Anyway, that’s the fiddly side of the education element. What you really want to focus on is the fact that studying abroad can open up a whole area of study that you didn’t have as much access to at home, even if it’s just that the institution offers a different range of modules from your home university or college. Even something like studying American Lit while actually in the US made a huge amount of difference for me (though studying British Lit as the only Brit in the class was a little bizarre).
It’s also worth keeping in mind that if you study abroad as an extra year added onto your degree- in Britain, a degree is 3 years, but can go to 4 for study abroad- the modules you study while you’re there don’t all have to correspond to your degree. Essentially, you can take the opportunity to study whatever the hell you want while you’re there. Personally, I took Russian, which was seriously difficult but a lot of fun, as well as a few creative writing classes.
An obvious point now, but one that I feel I should point out: when studying abroad, people will likely feel it necessary to comment on your accent. It probably didn’t help that I studied in Massachusetts just in time for Sherlock as a fandom phenomenon to really kick in. I was stopped in lunch queues by girls who told me they loved my accent because they loved Sherlock. I had people listening in on conversations with my friend because of our accents. One of the chefs in the canteen made me repeat my order several times because he couldn’t get over my pronunciation of “tomato”.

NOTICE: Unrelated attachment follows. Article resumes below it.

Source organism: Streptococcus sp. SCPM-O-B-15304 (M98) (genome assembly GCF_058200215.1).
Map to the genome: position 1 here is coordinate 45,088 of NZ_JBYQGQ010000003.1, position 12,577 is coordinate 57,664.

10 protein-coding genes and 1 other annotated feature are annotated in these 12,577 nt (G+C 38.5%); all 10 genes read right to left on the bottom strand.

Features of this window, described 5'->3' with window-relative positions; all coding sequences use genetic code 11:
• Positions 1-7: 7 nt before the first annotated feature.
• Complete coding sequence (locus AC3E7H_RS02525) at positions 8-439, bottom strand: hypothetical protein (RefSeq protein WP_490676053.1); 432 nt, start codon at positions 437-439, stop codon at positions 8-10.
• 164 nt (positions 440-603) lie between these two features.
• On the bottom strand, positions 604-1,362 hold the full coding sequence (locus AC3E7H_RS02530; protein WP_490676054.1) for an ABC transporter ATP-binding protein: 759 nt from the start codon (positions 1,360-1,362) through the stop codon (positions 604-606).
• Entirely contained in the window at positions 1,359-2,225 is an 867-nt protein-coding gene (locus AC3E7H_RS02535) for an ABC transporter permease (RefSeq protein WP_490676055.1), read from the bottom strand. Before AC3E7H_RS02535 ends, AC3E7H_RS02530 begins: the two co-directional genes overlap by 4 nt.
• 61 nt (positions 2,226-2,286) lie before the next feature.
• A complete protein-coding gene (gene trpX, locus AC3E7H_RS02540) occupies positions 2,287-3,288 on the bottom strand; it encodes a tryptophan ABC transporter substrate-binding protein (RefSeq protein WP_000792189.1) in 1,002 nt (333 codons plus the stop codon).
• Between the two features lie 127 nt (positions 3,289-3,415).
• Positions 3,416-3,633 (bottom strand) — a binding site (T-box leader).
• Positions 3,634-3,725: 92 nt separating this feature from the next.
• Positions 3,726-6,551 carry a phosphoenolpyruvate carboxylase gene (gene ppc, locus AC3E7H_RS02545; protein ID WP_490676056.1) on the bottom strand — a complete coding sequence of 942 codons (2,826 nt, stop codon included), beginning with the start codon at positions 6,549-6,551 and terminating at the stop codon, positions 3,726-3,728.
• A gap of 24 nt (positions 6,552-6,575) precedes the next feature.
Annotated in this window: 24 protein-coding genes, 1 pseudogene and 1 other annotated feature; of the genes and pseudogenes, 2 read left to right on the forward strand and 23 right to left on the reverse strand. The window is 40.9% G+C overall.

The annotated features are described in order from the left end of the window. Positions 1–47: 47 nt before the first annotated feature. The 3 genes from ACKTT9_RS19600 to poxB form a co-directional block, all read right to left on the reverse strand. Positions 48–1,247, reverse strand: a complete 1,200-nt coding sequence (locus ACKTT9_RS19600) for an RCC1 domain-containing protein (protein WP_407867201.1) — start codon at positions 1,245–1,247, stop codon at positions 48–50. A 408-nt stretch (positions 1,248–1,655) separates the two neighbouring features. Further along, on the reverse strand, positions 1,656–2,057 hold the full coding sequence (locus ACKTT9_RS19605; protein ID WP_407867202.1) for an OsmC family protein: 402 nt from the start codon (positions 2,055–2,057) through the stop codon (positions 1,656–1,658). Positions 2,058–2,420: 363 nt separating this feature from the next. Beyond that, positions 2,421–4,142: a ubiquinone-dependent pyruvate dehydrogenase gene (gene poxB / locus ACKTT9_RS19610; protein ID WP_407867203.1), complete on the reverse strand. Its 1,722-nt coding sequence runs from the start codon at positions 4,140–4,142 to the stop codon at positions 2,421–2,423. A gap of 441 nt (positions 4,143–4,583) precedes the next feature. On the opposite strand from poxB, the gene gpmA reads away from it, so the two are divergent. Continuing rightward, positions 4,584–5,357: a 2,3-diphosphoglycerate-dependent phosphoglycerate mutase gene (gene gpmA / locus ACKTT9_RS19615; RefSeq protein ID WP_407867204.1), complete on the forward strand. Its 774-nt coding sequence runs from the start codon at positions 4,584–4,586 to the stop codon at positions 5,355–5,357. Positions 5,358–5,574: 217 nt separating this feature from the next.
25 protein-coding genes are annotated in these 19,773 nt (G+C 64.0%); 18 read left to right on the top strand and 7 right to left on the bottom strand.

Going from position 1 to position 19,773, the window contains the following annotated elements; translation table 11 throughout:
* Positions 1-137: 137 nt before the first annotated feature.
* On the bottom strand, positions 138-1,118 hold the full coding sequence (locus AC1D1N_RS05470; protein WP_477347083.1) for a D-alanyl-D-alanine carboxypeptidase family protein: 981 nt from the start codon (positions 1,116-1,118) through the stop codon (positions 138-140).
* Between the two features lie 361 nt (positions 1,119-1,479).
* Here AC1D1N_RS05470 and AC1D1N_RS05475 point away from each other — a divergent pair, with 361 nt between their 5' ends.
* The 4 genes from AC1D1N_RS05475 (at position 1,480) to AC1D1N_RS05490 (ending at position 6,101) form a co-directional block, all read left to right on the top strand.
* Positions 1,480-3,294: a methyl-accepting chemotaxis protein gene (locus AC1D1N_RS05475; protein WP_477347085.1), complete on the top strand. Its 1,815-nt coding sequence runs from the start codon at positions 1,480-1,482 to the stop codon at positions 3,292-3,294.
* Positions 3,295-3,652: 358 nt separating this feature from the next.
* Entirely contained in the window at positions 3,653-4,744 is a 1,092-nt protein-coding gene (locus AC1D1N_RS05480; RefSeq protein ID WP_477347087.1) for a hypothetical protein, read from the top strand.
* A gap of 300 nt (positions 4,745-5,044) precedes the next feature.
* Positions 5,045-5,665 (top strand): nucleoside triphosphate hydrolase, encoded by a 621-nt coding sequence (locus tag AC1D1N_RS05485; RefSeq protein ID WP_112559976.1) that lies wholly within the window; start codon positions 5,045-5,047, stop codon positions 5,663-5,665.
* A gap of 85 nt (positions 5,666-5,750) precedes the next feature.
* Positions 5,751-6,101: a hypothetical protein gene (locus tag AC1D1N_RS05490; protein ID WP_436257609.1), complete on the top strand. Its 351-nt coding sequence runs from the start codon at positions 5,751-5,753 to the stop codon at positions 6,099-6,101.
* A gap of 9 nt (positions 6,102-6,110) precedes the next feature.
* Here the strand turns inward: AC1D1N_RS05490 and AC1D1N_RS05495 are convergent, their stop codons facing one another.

I heard several variations on the theme of “I have a friend in London, maybe you know him”. You are also pretty much guaranteed to hear all the jokes people can recall about your home country, from the legitimately funny to the downright racist, as well as all the daft questions under the sun:
“Is it true you all have to drink tea by law?”
“Why do you still have a queen? Do you know the queen?”
“Why does everyone have such bad teeth?”
You get the idea. Now this might be more of a Brit going to the US thing, but it’s still worth keeping in mind. 80% of the time people are trying to be genuinely friendly and just going about it in a strange, slightly condescending manner, and it’s worth giving these people the benefit of the doubt, at least the first time. For the other 20%, and the people who don’t stop trying to imitate you after you’ve asked them to 3 times, I find a sharp thwap upside the head with a dinner menu works wonders.
Given what I’ve said so far, complaining as I have been (something Brits are also very good at apparently), I’ve probably given you the impression that I didn’t like studying abroad. The thing is, for all the silly questions and the different education systems and the overwhelming realisation that hits you every so often that you’re thousands of miles away from home, studying abroad is still an amazing experience.
Meeting new people, going somewhere you’ve never been before, and possibly learning a bit more independence than you might have at home, that’s really indispensable. Make the absolute most of it that you can, and if you get the chance, always take the opportunity to travel. It does sound that old shtick that the university gives when they’re trying to convince people to study abroad, but it really is true.
P.S. Keep your travel documents somewhere safe and do not forget them. Customs is not your friend.